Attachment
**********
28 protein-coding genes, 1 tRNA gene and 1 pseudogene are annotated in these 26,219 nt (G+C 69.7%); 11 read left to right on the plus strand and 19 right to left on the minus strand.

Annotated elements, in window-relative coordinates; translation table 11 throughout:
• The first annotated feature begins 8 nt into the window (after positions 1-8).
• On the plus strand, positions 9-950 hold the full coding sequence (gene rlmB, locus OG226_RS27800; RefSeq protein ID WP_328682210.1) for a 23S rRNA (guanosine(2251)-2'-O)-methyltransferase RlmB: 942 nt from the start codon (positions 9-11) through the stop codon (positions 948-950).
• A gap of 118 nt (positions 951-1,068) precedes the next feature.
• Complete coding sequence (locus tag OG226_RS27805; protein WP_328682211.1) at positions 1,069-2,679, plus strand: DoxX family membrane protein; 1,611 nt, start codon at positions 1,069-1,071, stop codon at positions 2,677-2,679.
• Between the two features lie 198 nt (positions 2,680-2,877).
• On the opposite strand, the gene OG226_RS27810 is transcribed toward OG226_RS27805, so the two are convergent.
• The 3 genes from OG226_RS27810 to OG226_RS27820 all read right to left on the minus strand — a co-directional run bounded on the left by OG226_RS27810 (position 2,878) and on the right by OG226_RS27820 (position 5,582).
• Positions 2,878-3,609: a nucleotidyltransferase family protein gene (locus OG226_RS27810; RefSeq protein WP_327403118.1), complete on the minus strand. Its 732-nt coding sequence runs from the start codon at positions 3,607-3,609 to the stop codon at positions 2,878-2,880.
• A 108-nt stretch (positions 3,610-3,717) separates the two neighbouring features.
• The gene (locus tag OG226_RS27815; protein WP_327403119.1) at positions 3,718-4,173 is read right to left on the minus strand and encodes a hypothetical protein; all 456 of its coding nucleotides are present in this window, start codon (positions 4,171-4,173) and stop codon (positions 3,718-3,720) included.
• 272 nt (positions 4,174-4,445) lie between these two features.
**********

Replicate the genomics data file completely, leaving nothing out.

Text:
28 protein-coding genes, 1 tRNA gene and 1 pseudogene are annotated in these 26,219 nt (G+C 69.7%); 11 read left to right on the plus strand and 19 right to left on the minus strand.

Annotated elements, in window-relative coordinates; translation table 11 throughout:
• The first annotated feature begins 8 nt into the window (after positions 1-8).
• On the plus strand, positions 9-950 hold the full coding sequence (gene rlmB, locus OG226_RS27800; RefSeq protein ID WP_328682210.1) for a 23S rRNA (guanosine(2251)-2'-O)-methyltransferase RlmB: 942 nt from the start codon (positions 9-11) through the stop codon (positions 948-950).
• A gap of 118 nt (positions 951-1,068) precedes the next feature.
• Complete coding sequence (locus tag OG226_RS27805; protein WP_328682211.1) at positions 1,069-2,679, plus strand: DoxX family membrane protein; 1,611 nt, start codon at positions 1,069-1,071, stop codon at positions 2,677-2,679.
• Between the two features lie 198 nt (positions 2,680-2,877).
• On the opposite strand, the gene OG226_RS27810 is transcribed toward OG226_RS27805, so the two are convergent.
• The 3 genes from OG226_RS27810 to OG226_RS27820 all read right to left on the minus strand — a co-directional run bounded on the left by OG226_RS27810 (position 2,878) and on the right by OG226_RS27820 (position 5,582).
• Positions 2,878-3,609: a nucleotidyltransferase family protein gene (locus OG226_RS27810; RefSeq protein WP_327403118.1), complete on the minus strand. Its 732-nt coding sequence runs from the start codon at positions 3,607-3,609 to the stop codon at positions 2,878-2,880.
• A 108-nt stretch (positions 3,610-3,717) separates the two neighbouring features.
• The gene (locus tag OG226_RS27815; protein WP_327403119.1) at positions 3,718-4,173 is read right to left on the minus strand and encodes a hypothetical protein; all 456 of its coding nucleotides are present in this window, start codon (positions 4,171-4,173) and stop codon (positions 3,718-3,720) included.
• 272 nt (positions 4,174-4,445) lie between these two features.